The Magravandian emperor has finally died, and his legitimate heir, Gastern, ascends to the throne. However, the now-former empress Tatrini plots to place another of her sons on the throne by uniting the elemental powers, while the vengeful and obsessive mage Taropat, frightened by his visions of Dragon Heir Valraven becoming the True King, kidnaps Valraven's wife Varencienne and their daughter Ellony. In a consummation of the Chronicles of Magravandias, those who believe in Valraven and those who believe in the Malagash dynasty begin to draw together to decide the fate of the empire.
I was initially extremely wary of approaching the third Magravandias volume, because I simply could not entirely enjoy the first two, especially the overwrought spiritual nonsense of the second. However, I found The Way of Light an extremely exciting surprise - it's the final volume that makes the entire trilogy worth reading. Though Constantine's writing is still annoyingly choppy and often juvenile in feel, what she really shines at is creating intensely heated and painful inter-character relationships, and I felt that The Way of Light is a pinnacle in this area. She excels at bringing together her cast, with many characters finally accepting their roles and responsibilities. Varencienne's maturation and Taropat's loss of his bitterness and acceptance of his former identity as Khaster were particularly fulfilling to watch. What's more, Constantine, very realistically and painfully, does *not* resolve all of their raw and inconclusive relationships. Just like the ultimate path of the empire, they remain uncertain, and whether or not they are ever resolved depends on the reader's own interpretations and predictions.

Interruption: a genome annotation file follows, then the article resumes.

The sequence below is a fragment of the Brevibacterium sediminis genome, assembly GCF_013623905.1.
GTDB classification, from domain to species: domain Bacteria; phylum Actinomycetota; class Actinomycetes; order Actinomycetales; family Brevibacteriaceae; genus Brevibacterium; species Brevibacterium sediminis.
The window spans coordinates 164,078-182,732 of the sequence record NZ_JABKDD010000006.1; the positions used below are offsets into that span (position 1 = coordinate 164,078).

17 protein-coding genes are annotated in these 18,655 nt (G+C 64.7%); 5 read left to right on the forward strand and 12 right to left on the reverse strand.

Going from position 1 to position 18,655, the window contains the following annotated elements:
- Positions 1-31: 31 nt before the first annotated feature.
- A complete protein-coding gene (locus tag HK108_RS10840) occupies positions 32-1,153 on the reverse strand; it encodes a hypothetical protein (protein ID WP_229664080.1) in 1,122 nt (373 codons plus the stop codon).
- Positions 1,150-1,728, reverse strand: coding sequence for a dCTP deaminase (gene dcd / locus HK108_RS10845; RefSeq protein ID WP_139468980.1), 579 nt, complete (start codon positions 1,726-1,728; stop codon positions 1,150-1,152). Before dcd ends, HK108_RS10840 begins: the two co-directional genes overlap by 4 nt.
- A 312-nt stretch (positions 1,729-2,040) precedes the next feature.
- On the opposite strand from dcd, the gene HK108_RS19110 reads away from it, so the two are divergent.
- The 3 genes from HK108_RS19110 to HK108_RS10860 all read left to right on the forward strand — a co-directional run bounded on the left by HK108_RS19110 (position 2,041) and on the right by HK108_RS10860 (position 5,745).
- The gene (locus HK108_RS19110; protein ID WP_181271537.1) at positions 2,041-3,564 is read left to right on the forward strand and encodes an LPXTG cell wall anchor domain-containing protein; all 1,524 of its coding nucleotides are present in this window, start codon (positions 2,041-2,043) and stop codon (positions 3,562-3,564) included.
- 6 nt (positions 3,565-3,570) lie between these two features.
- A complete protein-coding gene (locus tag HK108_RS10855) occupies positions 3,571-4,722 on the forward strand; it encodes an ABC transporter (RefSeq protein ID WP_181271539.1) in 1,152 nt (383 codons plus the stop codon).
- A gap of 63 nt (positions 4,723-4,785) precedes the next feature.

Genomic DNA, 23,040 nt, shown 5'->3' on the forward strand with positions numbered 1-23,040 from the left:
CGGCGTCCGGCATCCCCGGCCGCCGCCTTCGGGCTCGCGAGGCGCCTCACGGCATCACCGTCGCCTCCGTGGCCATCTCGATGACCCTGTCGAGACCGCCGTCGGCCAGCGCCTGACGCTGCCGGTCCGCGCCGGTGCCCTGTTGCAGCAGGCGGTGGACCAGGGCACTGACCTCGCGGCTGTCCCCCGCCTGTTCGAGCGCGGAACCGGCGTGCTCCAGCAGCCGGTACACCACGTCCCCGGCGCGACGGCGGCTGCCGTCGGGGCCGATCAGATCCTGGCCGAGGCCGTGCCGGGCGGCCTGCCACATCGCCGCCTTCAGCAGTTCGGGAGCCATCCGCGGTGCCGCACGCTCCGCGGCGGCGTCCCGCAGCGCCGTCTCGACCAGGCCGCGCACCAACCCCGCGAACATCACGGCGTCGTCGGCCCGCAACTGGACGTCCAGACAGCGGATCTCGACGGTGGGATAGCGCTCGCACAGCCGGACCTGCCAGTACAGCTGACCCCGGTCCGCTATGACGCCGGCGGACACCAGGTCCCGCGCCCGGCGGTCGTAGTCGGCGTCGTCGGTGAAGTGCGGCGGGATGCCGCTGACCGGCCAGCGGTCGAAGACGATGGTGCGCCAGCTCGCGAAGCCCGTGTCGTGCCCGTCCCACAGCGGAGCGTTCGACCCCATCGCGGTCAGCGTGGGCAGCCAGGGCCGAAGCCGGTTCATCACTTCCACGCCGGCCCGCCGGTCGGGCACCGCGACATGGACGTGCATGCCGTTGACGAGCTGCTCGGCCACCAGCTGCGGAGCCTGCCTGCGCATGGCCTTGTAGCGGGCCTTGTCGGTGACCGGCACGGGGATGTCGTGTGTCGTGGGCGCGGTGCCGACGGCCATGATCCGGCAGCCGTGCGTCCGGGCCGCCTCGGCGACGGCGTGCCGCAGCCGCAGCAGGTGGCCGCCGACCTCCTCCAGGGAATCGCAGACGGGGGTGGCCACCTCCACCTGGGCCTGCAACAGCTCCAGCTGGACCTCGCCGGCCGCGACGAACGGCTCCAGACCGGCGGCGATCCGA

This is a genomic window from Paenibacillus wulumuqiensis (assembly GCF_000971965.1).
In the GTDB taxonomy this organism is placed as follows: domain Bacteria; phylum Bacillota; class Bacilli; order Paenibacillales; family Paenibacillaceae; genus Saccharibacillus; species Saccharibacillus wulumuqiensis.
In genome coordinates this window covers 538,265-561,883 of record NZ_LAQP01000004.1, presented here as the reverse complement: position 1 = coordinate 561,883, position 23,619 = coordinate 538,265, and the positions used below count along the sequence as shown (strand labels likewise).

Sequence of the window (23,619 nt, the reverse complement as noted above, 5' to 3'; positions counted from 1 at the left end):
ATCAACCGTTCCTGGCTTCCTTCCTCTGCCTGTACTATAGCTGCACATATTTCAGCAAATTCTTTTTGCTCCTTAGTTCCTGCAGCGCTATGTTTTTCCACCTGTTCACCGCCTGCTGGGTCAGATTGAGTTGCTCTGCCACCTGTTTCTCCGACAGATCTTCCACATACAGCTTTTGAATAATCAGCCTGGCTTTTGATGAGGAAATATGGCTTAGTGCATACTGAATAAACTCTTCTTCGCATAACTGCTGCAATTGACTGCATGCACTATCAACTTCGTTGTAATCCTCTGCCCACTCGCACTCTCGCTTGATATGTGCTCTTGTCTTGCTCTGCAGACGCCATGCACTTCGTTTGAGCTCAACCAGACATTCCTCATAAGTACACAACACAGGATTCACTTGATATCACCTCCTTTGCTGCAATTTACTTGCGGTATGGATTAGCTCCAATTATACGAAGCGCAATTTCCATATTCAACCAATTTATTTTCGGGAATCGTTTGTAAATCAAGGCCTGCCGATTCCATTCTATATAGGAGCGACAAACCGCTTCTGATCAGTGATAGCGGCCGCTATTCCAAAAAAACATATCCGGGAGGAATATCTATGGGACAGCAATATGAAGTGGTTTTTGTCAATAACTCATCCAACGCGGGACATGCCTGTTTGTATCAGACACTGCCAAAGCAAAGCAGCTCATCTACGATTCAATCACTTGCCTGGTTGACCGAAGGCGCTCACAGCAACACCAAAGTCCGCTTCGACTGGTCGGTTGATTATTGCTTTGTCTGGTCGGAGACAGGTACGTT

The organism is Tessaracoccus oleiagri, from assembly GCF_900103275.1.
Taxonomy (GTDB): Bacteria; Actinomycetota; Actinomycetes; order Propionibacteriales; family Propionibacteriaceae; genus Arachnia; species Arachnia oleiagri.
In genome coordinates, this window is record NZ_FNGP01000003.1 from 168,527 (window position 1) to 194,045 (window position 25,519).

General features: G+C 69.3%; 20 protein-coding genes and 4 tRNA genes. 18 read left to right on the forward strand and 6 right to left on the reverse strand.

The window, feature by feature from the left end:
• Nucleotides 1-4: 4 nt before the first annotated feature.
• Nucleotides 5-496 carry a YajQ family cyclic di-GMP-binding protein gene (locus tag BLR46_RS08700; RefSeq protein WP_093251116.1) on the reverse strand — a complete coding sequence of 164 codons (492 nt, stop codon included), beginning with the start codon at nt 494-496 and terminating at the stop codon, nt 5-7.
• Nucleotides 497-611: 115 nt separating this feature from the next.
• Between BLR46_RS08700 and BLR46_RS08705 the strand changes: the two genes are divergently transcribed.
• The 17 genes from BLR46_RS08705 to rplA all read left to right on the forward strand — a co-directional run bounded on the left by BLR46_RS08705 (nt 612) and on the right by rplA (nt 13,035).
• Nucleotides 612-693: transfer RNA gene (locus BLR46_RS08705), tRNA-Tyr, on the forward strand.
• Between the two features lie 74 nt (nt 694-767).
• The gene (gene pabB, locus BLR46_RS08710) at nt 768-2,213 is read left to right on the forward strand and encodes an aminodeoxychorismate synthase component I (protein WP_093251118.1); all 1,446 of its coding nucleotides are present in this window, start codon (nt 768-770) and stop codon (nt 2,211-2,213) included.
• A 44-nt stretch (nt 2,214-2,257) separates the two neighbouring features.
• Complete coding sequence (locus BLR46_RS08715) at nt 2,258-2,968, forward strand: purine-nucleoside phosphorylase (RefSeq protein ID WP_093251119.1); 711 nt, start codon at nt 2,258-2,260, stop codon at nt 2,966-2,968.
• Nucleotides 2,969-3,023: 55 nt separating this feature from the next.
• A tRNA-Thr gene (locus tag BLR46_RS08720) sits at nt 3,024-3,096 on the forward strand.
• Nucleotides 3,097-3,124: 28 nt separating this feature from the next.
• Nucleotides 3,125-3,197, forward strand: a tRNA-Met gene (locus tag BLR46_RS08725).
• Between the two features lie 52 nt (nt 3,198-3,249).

Of course, it's a far from perfect book. Constantine's cast is so enormous that it's inevitable that at least a few characters get lost in the mix - Shan, who was nearly the hero of the last book, is almost entirely dropped as a leading protagonist, as is Merlan Leckery, who barely even appears in the book. In addition, the hurried pace of the conclusion undermines her attempts to redeem the reputations of some of the under-appreciated characters, such as Tatrini, Almorante, even Maycarpe, and in particular, Bayard, who began as a very attractively fiery character, but disappointingly ends up as a mindless villain.
Still, The Way of Light is most definitely worth reading, even and especially if you were frustrated by the first two books. I look forward to investigating more of Constantine's works now.